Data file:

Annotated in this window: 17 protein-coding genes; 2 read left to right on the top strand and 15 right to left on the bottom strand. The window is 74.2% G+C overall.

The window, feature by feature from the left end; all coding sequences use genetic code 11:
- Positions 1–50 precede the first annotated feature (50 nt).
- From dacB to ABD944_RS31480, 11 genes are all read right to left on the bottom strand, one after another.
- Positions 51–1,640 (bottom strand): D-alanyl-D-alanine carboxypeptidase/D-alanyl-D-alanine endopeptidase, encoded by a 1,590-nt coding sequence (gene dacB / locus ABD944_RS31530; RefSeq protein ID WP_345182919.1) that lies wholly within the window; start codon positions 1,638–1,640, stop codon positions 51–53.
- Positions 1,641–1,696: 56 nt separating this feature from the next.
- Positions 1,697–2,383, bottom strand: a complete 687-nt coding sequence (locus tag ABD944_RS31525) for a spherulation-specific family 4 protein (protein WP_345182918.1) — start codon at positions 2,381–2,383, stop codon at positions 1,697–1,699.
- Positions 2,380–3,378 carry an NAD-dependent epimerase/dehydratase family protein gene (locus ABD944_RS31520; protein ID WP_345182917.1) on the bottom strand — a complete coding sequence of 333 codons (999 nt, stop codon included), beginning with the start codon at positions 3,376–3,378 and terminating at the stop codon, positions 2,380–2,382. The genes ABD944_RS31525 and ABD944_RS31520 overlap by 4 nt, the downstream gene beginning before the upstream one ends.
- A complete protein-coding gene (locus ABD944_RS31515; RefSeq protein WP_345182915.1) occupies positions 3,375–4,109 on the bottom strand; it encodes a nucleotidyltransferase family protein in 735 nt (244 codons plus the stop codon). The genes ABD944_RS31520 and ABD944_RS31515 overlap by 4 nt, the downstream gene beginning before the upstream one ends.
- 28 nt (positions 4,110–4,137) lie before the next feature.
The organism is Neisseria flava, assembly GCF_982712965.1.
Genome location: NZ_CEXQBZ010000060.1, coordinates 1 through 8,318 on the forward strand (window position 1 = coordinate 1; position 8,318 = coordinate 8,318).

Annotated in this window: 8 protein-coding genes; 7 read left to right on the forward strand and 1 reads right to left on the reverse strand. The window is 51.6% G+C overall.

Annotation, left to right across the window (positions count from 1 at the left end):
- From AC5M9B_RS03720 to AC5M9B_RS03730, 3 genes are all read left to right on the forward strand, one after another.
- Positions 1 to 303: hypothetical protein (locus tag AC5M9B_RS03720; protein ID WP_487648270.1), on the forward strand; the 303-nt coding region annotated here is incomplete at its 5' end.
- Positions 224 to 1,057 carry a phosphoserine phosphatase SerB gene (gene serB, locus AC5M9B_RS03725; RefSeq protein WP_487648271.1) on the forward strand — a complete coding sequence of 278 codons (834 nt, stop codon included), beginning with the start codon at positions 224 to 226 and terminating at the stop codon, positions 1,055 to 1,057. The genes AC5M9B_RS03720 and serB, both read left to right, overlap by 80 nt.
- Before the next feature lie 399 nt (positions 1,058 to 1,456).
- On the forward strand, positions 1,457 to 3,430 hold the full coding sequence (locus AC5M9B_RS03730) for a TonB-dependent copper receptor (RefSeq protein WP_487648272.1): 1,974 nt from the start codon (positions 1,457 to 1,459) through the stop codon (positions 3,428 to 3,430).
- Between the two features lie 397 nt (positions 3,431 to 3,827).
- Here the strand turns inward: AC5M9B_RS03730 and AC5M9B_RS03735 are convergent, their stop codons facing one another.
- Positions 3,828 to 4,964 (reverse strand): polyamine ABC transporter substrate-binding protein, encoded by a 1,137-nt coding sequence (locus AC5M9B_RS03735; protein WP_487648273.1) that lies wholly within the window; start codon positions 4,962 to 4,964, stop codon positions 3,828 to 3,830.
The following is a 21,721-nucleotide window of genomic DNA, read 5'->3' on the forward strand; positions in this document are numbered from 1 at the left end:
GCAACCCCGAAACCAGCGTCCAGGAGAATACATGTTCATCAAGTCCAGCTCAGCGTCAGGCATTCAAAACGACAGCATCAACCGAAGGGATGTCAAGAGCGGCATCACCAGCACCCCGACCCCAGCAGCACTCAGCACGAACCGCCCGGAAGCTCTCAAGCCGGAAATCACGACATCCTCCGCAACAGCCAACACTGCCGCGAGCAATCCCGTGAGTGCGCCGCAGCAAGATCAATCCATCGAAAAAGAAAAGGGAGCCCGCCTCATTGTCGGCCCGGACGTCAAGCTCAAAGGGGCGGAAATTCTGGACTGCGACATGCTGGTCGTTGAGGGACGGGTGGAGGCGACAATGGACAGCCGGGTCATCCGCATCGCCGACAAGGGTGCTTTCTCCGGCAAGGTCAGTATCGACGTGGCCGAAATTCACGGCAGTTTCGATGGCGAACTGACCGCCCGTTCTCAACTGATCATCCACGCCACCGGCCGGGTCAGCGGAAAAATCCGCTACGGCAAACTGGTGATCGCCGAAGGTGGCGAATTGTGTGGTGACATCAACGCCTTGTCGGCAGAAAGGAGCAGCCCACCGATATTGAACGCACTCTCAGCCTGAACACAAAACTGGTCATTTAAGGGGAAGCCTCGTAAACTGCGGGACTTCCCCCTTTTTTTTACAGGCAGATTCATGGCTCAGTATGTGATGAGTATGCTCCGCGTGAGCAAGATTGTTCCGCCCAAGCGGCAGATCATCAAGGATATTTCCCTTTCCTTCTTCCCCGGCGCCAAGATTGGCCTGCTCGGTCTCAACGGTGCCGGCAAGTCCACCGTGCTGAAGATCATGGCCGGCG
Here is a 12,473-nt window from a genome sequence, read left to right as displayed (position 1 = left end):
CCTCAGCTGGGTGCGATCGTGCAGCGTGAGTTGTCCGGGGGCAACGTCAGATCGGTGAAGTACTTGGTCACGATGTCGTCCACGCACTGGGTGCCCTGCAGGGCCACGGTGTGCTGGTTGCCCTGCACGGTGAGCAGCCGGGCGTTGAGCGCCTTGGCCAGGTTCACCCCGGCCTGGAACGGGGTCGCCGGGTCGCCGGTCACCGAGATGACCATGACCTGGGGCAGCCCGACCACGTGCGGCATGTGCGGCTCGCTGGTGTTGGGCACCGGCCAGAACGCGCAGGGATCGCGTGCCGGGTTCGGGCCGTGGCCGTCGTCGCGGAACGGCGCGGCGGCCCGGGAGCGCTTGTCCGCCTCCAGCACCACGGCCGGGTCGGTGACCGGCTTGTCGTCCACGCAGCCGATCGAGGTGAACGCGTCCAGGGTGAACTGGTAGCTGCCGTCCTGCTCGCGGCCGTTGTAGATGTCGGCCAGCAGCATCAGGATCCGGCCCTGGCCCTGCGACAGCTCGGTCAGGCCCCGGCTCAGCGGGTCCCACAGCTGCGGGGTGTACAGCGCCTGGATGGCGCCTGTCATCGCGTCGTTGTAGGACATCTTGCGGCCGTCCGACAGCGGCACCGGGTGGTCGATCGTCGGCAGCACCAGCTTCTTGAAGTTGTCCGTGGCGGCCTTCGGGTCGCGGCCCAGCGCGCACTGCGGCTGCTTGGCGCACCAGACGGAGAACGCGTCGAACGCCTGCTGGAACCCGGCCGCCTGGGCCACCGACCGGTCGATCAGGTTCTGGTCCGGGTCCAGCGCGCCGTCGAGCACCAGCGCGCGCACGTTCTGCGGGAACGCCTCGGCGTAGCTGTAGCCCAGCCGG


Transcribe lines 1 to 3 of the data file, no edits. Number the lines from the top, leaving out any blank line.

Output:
Annotated in this window: 17 protein-coding genes; 2 read left to right on the top strand and 15 right to left on the bottom strand. The window is 74.2% G+C overall.

The window, feature by feature from the left end; all coding sequences use genetic code 11:
- Positions 1–50 precede the first annotated feature (50 nt).